Inspired by Ron Chernow's 800-page biography of the first Secretary of the Treasury, Lin-Manuel Miranda (aka LMM) wrote the music, book, and lyrics of Hamilton. As if that trifecta accomplishment wasn't enough, he also played the title role in the original Broadway cast. He takes us through Hamilton's life, from growing up poor on a small Caribbean island, through his role in the Revolutionary War and the founding of this country, through personal struggles and tragedies, and finally to (spoiler alert) his death in a duel at the hands of his rival Aaron Burr. In LMM's genius, he's made this nearly 250-year old story feel fresh, modern, and relevant. He makes the founding fathers seem like real people, with flaws and all, not just dry and boring figures in a history book. I love what Oskar Eustis, the Artistic Director of the Public Theater, says about LMM, that like Shakespeare, he elevated and ennobled the language of the people. Maybe that's part of the reason for the popularity, that the characters in Hamilton speak, act, love, grieve, rage, live like we do. Because after all, the founding fathers were just people too.*
Hamilton is incredibly dense, in words (more than twice as many as most musicals) and themes (freedom, identity, legacy, adultery, war, loyalty), so that five times isn't even enough to catch everything. Songs range from rapid rap battles, to uptempo hip-hop songs, to lovely ballads. The musical themes are as intricate and complex as are the lyrics (with some references to musical theater - LMM is a composer who loves musicals). The piece is almost entirely sung through, with little spoken dialogue. There is constant movement onstage, thanks to Thomas Kail's Tony-winning direction, Andy Blankenbuehler's Tony-winning choreography (performed with precision by this fab ensemble, more on them later), and the rotating concentric circles on the stage. Yet the busyness and movement is nicely balanced by quiet character moments in this nearly perfectly constructed musical. It almost goes without saying that the intricate two-level set, the dramatic lighting, and the 18th Century-inspired chic costumes are perfection. Everything about Hamiliton is very thoughtfully crafted and executed.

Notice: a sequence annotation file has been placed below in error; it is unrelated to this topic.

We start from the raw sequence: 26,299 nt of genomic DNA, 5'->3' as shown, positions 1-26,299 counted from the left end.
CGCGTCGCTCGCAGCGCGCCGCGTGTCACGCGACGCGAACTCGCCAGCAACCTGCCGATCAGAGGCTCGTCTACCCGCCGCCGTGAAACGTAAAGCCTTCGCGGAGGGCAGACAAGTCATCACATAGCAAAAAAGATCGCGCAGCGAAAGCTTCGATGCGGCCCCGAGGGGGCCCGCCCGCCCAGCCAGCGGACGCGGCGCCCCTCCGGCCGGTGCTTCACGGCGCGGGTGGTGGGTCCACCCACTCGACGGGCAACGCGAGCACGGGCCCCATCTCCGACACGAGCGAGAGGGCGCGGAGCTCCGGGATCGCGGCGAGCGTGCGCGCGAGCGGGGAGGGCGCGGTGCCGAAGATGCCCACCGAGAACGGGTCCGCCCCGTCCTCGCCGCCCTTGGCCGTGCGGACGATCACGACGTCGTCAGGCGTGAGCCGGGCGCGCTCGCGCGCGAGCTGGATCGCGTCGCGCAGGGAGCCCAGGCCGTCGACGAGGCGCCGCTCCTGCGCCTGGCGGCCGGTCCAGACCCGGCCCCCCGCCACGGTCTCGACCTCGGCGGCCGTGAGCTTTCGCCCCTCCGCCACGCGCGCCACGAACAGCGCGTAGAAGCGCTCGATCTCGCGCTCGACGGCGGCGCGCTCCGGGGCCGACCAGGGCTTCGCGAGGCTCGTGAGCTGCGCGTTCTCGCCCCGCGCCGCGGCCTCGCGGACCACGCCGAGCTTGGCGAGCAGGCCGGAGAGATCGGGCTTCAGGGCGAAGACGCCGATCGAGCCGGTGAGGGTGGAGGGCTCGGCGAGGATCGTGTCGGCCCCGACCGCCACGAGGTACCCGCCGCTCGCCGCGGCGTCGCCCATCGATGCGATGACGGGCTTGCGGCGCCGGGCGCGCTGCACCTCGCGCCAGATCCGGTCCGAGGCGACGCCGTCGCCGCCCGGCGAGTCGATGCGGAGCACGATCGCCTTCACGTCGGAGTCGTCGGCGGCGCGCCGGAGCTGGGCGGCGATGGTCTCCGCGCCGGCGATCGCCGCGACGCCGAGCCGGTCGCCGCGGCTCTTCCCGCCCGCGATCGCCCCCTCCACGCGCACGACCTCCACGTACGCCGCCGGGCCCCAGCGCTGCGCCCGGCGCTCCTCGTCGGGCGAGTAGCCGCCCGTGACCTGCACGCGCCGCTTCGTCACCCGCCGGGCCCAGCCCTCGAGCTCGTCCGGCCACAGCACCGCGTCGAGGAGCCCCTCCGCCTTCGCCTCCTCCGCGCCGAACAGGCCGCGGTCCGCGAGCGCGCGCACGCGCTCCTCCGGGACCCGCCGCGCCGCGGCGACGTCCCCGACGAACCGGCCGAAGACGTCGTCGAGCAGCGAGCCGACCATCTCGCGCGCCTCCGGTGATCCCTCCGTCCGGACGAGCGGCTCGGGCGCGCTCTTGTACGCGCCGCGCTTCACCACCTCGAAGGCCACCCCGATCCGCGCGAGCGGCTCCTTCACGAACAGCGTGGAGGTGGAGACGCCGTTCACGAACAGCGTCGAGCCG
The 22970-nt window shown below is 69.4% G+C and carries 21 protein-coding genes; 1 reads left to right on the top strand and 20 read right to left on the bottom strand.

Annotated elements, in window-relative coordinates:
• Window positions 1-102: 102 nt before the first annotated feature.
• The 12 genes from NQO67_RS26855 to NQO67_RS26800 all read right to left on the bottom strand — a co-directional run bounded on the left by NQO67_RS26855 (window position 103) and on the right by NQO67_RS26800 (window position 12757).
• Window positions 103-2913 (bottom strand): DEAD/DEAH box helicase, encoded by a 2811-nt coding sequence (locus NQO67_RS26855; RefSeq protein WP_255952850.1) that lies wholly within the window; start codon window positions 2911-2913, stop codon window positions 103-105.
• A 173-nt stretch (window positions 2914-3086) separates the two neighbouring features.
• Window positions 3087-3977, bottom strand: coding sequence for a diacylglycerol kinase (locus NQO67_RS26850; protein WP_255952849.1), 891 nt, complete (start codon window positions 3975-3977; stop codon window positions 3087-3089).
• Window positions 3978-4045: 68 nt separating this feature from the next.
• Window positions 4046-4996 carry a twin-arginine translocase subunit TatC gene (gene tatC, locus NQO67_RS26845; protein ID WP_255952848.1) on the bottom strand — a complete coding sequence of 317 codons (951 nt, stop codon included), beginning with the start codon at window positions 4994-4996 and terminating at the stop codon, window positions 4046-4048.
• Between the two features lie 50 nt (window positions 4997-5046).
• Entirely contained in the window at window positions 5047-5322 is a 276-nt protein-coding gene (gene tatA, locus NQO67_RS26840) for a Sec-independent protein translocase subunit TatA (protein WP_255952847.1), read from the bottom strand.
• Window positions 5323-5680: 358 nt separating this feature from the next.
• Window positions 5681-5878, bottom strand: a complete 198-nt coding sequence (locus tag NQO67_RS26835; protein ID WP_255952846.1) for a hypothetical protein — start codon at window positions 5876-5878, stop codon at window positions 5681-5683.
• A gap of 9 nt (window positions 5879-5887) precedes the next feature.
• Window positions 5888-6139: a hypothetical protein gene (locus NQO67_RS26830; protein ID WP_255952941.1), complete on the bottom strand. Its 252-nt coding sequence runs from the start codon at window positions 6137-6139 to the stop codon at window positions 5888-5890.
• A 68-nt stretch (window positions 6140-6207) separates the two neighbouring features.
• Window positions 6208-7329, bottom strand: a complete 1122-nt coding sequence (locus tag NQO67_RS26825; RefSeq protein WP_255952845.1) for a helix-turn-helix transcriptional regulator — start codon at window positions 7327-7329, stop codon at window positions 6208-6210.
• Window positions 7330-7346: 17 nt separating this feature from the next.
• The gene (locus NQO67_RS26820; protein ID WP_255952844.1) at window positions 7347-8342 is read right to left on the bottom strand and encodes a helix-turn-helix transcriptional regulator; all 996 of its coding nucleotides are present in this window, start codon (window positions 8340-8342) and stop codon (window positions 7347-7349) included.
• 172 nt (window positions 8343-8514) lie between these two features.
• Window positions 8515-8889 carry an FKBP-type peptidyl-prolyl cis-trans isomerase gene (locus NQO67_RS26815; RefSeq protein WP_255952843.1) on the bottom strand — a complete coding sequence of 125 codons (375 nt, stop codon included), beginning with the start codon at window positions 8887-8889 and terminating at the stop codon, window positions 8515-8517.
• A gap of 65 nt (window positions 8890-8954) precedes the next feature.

|photo by Joan Marcus|
|photo by Joan Marcus|
I sometimes speak of a "post-Hamilton world," by which I mostly mean the shining example of color conscious casting, but could also refer to the great heights of achievement possible in music-theater, my favorite art form. It's no longer acceptable to sloppily adapt a hit movie to make a hit musical, or to have a stage full of white people. Because Hamilton shows us that theater can and should be better than that. And at a time when it seems to many of us that America has lost its way, that we can't even recognize America anymore, it's a wonderful thing to be reminded of what America was, is, and should be. A place where everybody has a voice, where everybody's story gets to be told, where diverse people join together for freedom, justice, equality, and music! Of course our founding fathers didn't think of it quite like that (e.g., slavery); in many ways Hamilton imagines an even better beginning to this country, one that takes into account the struggles of the last 200+ years to get to a more glorious place than the founding fathers could even imagine. And at the same time, inspires us to continue the march towards freedom, justice, and equality for all.
|the grave of Eliza and Alexander Hamilton|
(personal photo from Trinity Church in NYC)